In for review today is a Klarus headlamp – the HC3. It’s a small COB style light, with red secondaries and micro-USB charging. Read on for some testing and thoughts!
Official Specs and Features
There’s just one version.
These go for the reasonable price of $13.95.
It’s an interesting light. This is probably not one I’d have considered before having it for review, but as far as lights like this with secondaries go, it’s good enough. Charging works great, output is great for reading and small tasks you’d face camping and the like, and the red is a nice bonus feature.
The Big Table
|Price in USD at publication time:||$13.95|
|Turbo Runtime||High Runtime|
|Quiescent Current (A):||?|
|Charge Port Type:||micro-USB|
|Power off Charge Port with no Cell?|
|Claimed Lumens (lm)||100|
|Measured Lumens (at 30s)||100 (100% of claim)*|
|Candela per Lumen||0.8|
|Claimed Throw (m)||15|
|Candela (Calculated) in cd (at 30s)||13lux @ 2.816m = 103cd|
|Throw (Calculated) (m)||20.3 (135.3% of claim)*|
|All my Klarus reviews!|
- Measurement disclaimer: I am an amateur flashlight reviewer. I don’t have $10,000 or even $1,000 worth of testing equipment. I test output and such in PVC tubes!! Please consider claims within 10% of what I measure to be perfectly reasonable (accurate, even).
- Klarus HC3 Headlamp
- Klarus headband
- Charge cable (USB to micro-USB)
- Zippered carry pouch
Package and Manual
Unfortunately Klarus puts a big ol sticker on the back of the soft cover carry pouch.
Build Quality and Disassembly
The HC3 is a plastic body headlamp. The headband attachment is plastic too. It’s a very unusual design, but generally the build quality is good.
The hinge mechanism for the headband attachment is a metal pin.
There are no obvious points of entry into the light. I believe the light is either press fit together (less likely), or there are some screws under the two switches – the switches are under a big appx 1″ x 1″ sticker. Here’s that sticker/area:
Size and Comps
Officially 62mm x 50.5mm x 23mm, and 37g.
Retention and Carry
It’s a headlamp, so of course the main means of carry will be the headband. The headband is nice and small (less than 1″ in band thickness), and fits into the headlamp with some difficulty.
When attached to the headband, the full articulation of the hinge is still possible.
Note that when being used as a headlamp, and pointed forward, the light sticks out a bit awkwardly:
This is probably satisfactory for hiking, but I doubt you’d want to do any heavy running like this.
Also possible with this connector is to use it as a clip. It’ll fit on the brim of a cap easily, and securely, and I’m inclined to say that’s a much better application for this light than the headdband.
Power and Runtime
The light runs on a claimed 500mAh internal battery, almost certainly a LiPO pouch.
Here are a couple of runtimes – high and medium.
The light does shut off at the end of the runtime. There are four battery indicators near the switches, too. They do not indicate anything for runtime (only for charging (!!))
Charging happens via a USB port on the side of the light:
A cable is included – USB to micro-USB.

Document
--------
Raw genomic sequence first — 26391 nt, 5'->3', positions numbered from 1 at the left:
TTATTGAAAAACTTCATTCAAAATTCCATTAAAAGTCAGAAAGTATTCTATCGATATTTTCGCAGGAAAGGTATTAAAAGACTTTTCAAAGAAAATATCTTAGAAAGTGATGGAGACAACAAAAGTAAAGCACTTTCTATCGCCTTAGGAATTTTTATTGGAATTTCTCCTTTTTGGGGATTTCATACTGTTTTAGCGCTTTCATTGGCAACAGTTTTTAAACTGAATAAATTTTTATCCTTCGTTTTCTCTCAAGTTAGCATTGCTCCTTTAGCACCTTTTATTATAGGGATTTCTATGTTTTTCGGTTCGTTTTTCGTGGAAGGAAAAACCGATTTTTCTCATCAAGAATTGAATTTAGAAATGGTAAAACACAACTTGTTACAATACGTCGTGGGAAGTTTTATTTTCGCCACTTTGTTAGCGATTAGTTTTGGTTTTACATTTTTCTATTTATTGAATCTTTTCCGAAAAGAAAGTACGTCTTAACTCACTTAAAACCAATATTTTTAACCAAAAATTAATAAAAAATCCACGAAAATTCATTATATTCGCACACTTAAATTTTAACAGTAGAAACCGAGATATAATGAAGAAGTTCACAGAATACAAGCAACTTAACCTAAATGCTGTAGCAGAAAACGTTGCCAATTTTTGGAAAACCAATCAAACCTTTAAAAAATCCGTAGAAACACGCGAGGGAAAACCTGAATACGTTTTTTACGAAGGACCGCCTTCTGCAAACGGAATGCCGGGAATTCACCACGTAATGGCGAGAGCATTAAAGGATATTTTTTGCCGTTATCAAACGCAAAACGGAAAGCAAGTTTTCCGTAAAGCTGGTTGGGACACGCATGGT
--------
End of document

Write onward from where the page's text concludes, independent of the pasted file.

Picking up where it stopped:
Charging happens at around 0.5A, which is great, and requires about an hour and a half to completion.
The four indicating LEDs on top of the light (top being “switch side”) indicate charge level while charging, as follows:
4 solid blue: 100% charged
3 solid blue, one flashing: 50-75% charged
2 solid blue, one flashing: 25-50% charged
1 solid blue, one flashing: 5-25% charged
1 flashing: <5% charged
Modes and Currents
|Mode||Mode Claimed Output (lm)||Claimed Runtime||Measured Lumens||Tailcap Amps|
Low and Medium have fairly slow PWM – you’ll likely notice it on Low.
Red does not use PWM.
For reference, here’s a baseline shot, with all the room lights off and almost nothing hitting the sensor. And here’s the worst PWM light I have ever owned. Also one of the very first lights I ordered directly from China!
User Interface and Operation
There are two switches on the HC3. The power switch (power logo, at right) is the power and mode switch. The other switch (at left, wireless symbol) only turns on/off the wireless sensor feature. Note that there’s an wireless indicator (in the photo below, it’s “above” the wireless switch).
Here’s a UI table!
|Off||Click Power Switch (PS)||Medium|
|On||Click PS (immediately after “on”)||Mode advance (MHLR then red blink)|
|On||Click PS (after light has been on for few seconds)||Off|
|Off||Click Wireless Switch (WS)||No action|
|On||Click WS||Iterate Wireless Activation|
|Wireless On||Non-contact wave||Iterate off and on (mode memory)|
LED and Beam
The main (white) emitter is a white COB (chip on board). It’s all flood. Alllllll flood. The red is actually on this COB as well (the red is not the side little circles!) That little circle on the left and right are wireless sensors. They work independently (if one is covered, the other still works.)
These beamshots are always with the following settings: f8, ISO100, 0.3s shutter, and manual 5000K exposure. Yes it’s true that these beamshots show practically nothing BUT that’s the nature of standard settings and consistency.
Tint vs BLF-348 (KillzoneFlashlights.com 219b version) (affiliate link)
Test light is on the left! And these photos are shown in normal mode order: MHL, then red below.
I compare everything to the KillzoneFlashlights.com 219b BLF-348, because it’s inexpensive and has the best tint!
What I like
- Low cost
- Good for reading
- Wireless feature is neat
What I don’t like
- On a cap, the hinge is in the wrong end of the light – hinging the light down puts it right in the field of view.
- This light was provided by Klarus for review. I was not paid to write this review.
- This content originally appeared at zeroair.org. Please visit there for the best experience!
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